According to experts (and I found them on the Internet, so they must be experts), you can determine the age of a tree by counting its "growth rings."
Similarly (and I didn't find this on the Internet, but you can trust me, right?) you can often determine the age of a human being by counting the number of pill bottles in his or her bathroom.
I'm not going to tell you how many bottles I have -- prescriptions plus vitamins -- but it's quite enough, thank you.
For many years I chewed all my pills before swallowing them -- even the tiniest aspirin.
Occasional gagging is a trait I share with one of my brothers, who, when making his First Communion, choked at the communion rail, prompting one of my mother's friends, who idolized Joe McCarthy, to speculate kiddingly that my brother might be a communist.
Which might well have prompted my mother to speculate silently but not at all kiddingly about her alleged friend's parentage.
In recent years I've had to man up because a couple of my prescriptions are time-released and have to be swallowed whole.
And, of course, one of these pills is rather big.
With the help of the Internet, I finally found a way to do this. I place the pill in my mouth, at the edge of my tongue, moisten it, then take in some water and bow my head, and darned if the thing doesn't obligingly float up to the back of my mouth and then head downward when I swallow.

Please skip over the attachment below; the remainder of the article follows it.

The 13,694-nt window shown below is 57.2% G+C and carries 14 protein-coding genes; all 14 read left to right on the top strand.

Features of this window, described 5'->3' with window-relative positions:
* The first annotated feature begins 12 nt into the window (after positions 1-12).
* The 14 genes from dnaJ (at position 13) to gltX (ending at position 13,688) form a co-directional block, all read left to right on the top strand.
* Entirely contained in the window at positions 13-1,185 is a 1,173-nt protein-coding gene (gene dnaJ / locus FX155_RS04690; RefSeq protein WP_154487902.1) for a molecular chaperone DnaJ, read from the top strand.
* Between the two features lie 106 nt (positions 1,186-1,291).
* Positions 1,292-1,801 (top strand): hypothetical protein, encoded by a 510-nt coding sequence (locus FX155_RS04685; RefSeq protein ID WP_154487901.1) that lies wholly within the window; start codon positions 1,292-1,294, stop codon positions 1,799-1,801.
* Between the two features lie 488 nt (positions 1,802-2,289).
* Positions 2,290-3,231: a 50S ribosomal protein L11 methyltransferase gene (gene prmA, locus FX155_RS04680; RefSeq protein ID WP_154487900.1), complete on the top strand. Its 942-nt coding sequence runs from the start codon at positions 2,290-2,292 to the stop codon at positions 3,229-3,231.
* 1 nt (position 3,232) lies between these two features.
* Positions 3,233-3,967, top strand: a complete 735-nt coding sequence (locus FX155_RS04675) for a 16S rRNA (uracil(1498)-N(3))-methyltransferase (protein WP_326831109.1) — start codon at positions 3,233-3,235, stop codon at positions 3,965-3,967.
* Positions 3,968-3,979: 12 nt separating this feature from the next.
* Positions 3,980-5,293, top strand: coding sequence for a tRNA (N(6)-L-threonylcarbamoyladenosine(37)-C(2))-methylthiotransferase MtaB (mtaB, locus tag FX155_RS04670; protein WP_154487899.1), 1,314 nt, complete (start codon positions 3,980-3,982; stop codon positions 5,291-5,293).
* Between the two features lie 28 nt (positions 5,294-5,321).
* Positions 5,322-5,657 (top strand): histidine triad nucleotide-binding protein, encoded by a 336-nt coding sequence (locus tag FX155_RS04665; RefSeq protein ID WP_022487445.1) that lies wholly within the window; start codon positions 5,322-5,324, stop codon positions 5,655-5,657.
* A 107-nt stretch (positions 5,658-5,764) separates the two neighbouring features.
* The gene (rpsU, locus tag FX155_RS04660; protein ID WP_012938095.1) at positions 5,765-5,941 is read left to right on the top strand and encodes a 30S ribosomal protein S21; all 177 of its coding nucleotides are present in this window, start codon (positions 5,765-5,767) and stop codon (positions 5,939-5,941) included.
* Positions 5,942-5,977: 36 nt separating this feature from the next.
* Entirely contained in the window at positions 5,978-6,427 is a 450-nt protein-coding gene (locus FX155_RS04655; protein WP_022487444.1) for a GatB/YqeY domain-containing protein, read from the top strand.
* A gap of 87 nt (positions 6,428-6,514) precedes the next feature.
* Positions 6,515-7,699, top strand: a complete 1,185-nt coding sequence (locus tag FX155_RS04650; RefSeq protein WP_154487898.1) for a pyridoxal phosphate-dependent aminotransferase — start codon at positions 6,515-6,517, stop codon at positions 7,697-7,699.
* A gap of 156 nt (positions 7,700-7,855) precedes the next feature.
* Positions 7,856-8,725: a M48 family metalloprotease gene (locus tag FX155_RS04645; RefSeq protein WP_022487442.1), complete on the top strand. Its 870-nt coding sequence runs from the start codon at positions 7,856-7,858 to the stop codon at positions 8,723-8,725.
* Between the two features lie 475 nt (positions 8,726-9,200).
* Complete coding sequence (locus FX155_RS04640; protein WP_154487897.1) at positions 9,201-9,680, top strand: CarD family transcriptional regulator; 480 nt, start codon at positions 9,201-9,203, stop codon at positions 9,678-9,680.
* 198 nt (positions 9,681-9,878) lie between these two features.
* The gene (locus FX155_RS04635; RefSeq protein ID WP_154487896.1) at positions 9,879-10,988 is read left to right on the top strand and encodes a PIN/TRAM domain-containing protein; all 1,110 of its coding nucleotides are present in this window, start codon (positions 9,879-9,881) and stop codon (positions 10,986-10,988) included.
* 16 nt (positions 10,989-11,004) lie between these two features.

At least that's the way it usually works.
Once in a while I get the timing wrong and the pill heads for what I once heard a TV doctor call the "Sunday throat." A quick cough averts this, and the pill changes course.
But every time this happens, I think of how ironic it is that something that's meant to keep me alive and well could so easily kill me.
And I can't escape the feeling that even now, some pharmaceutical company is rubbing its hands and licking its lips in anticipation as one of its flunkies works long into the night to develop the next pill I'll have to swallow. I fear to speculate about how big this pill will be, but it's a good bet that if they try it out on the nearest horse, and said horse -- communist or not -- can't get it down, it will be coming soon to a medicine cabinet near me.